"I stood, not alone, but with the boys, our boys, my boys, who had fallen by the wayside. With the lads who had given their all for freedom."

This is the poignant closing statement sent to the Guardian in May 1945 by Harold White, a funeral director from Walthamstow who sacrificed his life during the Second World War.

By the time these words made it back home, Mr White had endured almost six years of conflict serving on the front line in Crete, north Africa, Sicily and Germany.

Born in St Mary’s Road, Mr White volunteered for service in 1939 as a corporal and was later promoted to a sergeant in the Eighth Army.

While stationed in Crete, he was involved in intense fighting and survived only with a stroke of luck as he was one of the last soldiers to board the final ship out of the area as the enemy advanced.

He then went on to fight in the famous Battle of El Alamein as part of the ‘Desert Rats’ in the Sahara under the command of Lieutenant General Bernard Montgomery who personally shook his hand for his heroic efforts.

Suffering from malaria and amnesia brought on by shell shock, Mr White spent three months in hospital in Sicily in 1943 where he completely lost his memory, according to his daughter Melynda Quinn.   

East London and West Essex Guardian Series:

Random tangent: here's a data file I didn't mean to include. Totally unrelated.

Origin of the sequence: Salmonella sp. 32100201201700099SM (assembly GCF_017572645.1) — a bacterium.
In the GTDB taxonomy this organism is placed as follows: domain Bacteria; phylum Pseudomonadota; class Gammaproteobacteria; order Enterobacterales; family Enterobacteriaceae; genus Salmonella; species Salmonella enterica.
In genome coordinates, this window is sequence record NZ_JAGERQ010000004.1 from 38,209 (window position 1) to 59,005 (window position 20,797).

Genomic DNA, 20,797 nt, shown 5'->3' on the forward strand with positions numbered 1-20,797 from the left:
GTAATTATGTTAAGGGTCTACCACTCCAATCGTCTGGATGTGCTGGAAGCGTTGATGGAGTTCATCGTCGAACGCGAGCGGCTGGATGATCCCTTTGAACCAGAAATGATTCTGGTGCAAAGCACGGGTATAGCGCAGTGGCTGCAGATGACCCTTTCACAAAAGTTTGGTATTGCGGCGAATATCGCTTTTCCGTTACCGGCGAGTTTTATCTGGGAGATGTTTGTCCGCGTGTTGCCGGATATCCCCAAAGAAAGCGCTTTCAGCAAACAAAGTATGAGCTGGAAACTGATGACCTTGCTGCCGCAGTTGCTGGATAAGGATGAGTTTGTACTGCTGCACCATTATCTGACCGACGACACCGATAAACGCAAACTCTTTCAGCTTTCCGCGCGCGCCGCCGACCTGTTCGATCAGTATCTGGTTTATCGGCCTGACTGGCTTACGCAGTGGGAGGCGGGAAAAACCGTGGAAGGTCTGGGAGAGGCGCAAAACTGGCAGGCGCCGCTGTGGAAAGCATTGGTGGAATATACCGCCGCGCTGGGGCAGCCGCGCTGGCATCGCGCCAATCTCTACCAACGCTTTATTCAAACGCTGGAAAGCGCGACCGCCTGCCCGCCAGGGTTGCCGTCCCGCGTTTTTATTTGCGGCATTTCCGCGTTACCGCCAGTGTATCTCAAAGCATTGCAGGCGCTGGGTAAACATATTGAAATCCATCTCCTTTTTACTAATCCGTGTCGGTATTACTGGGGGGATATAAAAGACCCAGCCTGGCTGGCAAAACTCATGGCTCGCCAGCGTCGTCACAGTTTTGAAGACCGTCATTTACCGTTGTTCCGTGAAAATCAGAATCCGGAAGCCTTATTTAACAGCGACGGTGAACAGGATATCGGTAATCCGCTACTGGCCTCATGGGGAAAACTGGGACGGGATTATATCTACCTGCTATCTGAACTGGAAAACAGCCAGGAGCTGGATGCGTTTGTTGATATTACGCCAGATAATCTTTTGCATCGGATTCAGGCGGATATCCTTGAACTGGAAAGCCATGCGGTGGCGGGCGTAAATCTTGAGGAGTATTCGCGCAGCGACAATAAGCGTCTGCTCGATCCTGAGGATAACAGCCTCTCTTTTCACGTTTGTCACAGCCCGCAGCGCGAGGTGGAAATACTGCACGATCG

Harold White (left) and two comrades perch on a minibus while stationed in north Africa  

Besides trauma and serious illness, that same year Mr White and eight of his comrades were taken prisoner of war (PoW) by enemy forces but managed to escape under the floorboards of a carriage in a moving train and hid in the bushes until reaching safe territory.

He often wrote home to his parents who lived at the family business George White & Sons in Hoe Street, Walthamstow, established in 1888.

Mrs Quinn, said: "Harold had written home to his parents telling them they must build an air raid shelter at the bottom of the garden as he was worried the area would get heavily bombed.

"Soon after a bomb fell in Greenleaf Road and the entire glass shop front smashed."

He was later stationed in Germany from where he wrote the letter on May 8, 1945 – the day the Second World War ended in Europe.

From the front garden of a German house, Mr White wrote: "Yes, victory at last. It was a fact, we knew it was true, but it was just taken as part of another job, finished as so many had been finished before. When the news was flashed to us I looked around at the boys near me. Some a little flushed and some with just a little more of a smile. No shouting, no going wild. No, just the attitude of – well, that’s that, what’s next? We had all been at it too long."

After a brief stint back home, he returned to Europe to help the Red Cross with their repatriation effort.

He married Rosina in 1947 and took over the family business, inheriting a branch in Wood Street and opening Harold White funeral directors in Old Church Road, Chingford.

Mr White died in 1980 following a heart attack and Rosina, now aged 97, lives in a care home in Devon.

Mrs Quinn, said: "I’m very proud and often think of the stories, although he would only tell us the funny ones.

"He was very lucky to survive the Battle of El Alamein. What he achieved and overcame was truly amazing and I’m thankful to be living in a time of peace."

East London and West Essex Guardian Series:

Harold (bottom) on service during the Second World War